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Paisley (61) leads Web.com Tour Championship

By Associated PressSeptember 20, 2018, 11:56 pm

ATLANTIC BEACH, Fla. – Chris Paisley birdied four of the last five holes for a 10-under 61 and the first-round lead Thursday in the season-ending Web.com Tour Championship.

The South African Open winner in January for his first European Tour title, Paisley played the back nine first at Atlantic Beach Country Club, holing a bunker shot for an eagle on the par-5 18th. On the front nine, he birdied the par-3 fifth and finished with three straight birdies.

''I think just all around was really good,'' Paisley said. ''I hit it well off the tee, which gave me a lot of kind of short irons into the greens and opportunities. I hit a lot of really good iron shots close, and then a few other bonus kind of things happened where I holed the bunker shot on 18 and holed a long putt on No. 8.''

The 32-year-old Englishman missed the cuts in the first three Web.com Tour Finals events after getting into the series as a non-member PGA Tour with enough money to have placed in the top 200 in the FedEx Cup. The final card went for $40,625 last year, with Paisley needs to finish in a two-way tie for fourth or better to mathematically have a chance to secure one of the 25 PGA Tour at stake.


Full-field scores from the Web.com Tour Championship


''The nice thing was I won early in the year in Europe,'' said Paisley, a former University of Tennessee player. ''I've got the first two Final series events locked up, I think I'm in those. I'm not guaranteed to be in Dubai yet. But I just thought we have a house over here, my wife's American, my goal is to try to get on the PGA Tour, so it was a perfect opportunity to try and do it.''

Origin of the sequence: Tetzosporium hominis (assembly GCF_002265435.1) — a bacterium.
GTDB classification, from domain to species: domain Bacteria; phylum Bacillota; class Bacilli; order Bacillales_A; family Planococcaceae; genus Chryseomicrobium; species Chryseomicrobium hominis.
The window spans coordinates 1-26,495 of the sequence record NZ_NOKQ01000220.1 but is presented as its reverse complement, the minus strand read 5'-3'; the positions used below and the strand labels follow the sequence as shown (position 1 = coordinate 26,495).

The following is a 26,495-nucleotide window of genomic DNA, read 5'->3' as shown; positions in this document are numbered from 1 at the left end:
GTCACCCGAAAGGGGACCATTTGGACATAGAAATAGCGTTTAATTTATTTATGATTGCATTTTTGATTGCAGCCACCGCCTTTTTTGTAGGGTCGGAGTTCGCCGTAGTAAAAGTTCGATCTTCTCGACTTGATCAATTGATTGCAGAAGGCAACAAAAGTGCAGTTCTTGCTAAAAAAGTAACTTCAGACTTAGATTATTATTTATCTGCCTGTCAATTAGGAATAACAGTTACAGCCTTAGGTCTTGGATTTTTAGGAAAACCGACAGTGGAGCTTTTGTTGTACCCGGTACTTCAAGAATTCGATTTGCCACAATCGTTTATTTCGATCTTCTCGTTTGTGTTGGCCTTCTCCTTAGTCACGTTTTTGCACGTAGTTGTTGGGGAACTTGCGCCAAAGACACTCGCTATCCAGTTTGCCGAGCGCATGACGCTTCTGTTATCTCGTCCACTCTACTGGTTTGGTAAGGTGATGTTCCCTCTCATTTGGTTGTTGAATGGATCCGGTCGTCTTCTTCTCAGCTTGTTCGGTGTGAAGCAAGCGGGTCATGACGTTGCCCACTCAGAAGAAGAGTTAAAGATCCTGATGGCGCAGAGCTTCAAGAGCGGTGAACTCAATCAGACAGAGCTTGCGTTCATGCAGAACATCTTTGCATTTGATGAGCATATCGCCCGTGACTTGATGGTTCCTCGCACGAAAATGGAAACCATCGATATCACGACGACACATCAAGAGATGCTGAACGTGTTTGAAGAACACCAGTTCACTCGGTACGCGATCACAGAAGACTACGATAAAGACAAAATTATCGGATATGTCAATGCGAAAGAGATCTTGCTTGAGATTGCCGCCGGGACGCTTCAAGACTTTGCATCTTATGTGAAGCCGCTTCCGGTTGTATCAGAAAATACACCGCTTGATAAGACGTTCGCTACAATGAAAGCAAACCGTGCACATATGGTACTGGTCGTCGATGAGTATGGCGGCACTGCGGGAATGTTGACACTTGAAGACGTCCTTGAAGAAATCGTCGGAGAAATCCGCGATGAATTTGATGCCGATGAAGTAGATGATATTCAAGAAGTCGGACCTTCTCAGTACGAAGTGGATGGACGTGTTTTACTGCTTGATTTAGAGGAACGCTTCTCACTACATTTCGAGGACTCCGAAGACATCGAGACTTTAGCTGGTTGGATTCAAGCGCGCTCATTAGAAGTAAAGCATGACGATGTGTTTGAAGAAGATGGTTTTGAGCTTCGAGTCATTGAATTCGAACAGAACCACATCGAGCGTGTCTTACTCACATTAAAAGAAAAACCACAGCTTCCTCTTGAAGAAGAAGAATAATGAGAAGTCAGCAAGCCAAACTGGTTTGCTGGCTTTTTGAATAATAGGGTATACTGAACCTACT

Cameron Tringale and Canadian Ben Silverman were two strokes back at 63. Tringale is tied for 83rd in the PGA Tour card race with $2,660, and Silverman is tied for 85th at $2,600.

''I hit a lot of good shots and made some good putts,'' Silverman said. ''Actually, it could have been lower, but I'm not complaining. Missed a couple putts inside 6x feet, but I'm not complaining at all, it was a great round.''

Lucas Glover was at 64 with Ben Crane, Nicholas Lindheim, Matt Every, Trevor Cone, Denny McCarthy, Carlos Ortiz and Jose de Jesus Rodriguez. Carlos Ortiz and Jose de Jesus Rodriguez earned PGA Tour cards as top-25 finishers on the Web.com Tour regular-season money list, and McCarthy has made $75,793 in the first three Finals events to also wrap up a card. In the race for the 25 cards, Lindholm is 19th with $35,836, Every 30th with $25,733, Glover 40th with $17,212, and Cone 59th with $8,162

The series features the top 75 players from the Web.com regular-season money list, Nos. 126-200 in the PGA Tour's FedEx Cup standings, and Paisley and other non-members with enough money to have placed in the top 200. The top-25 finishers on the Web.com regular-season money list are competing against each other for tour priority, with regular-season earnings counting in their totals. The other players are fighting for the 25 cards based on series earnings.

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McIlroy likely to join PGA Tour PAC next year

By Rex HoggardSeptember 20, 2018, 11:28 pm

ATLANTA – The upside of the PGA Tour’s sweeping changes to next year’s playoff finale, along with a host of other significant changes to the schedule, seems to be more engagement in circuit policy by top players.

Jordan Spieth served on the player advisory council this season and will begin his three-year term as one of four player directors on the policy board next year, and Justin Thomas also was on this year’s PAC.

Those meetings might become even more high profile next year.


Projected FedExCup standings

Full-field scores from the Tour Championship

Tour Championship: Articles, photos and videos


“I'm not on the PAC. I'm probably going to join the PAC next year. Nice to sort of know what's going on and give your input and whatever,” Rory McIlroy said following his round on Thursday at the Tour Championship.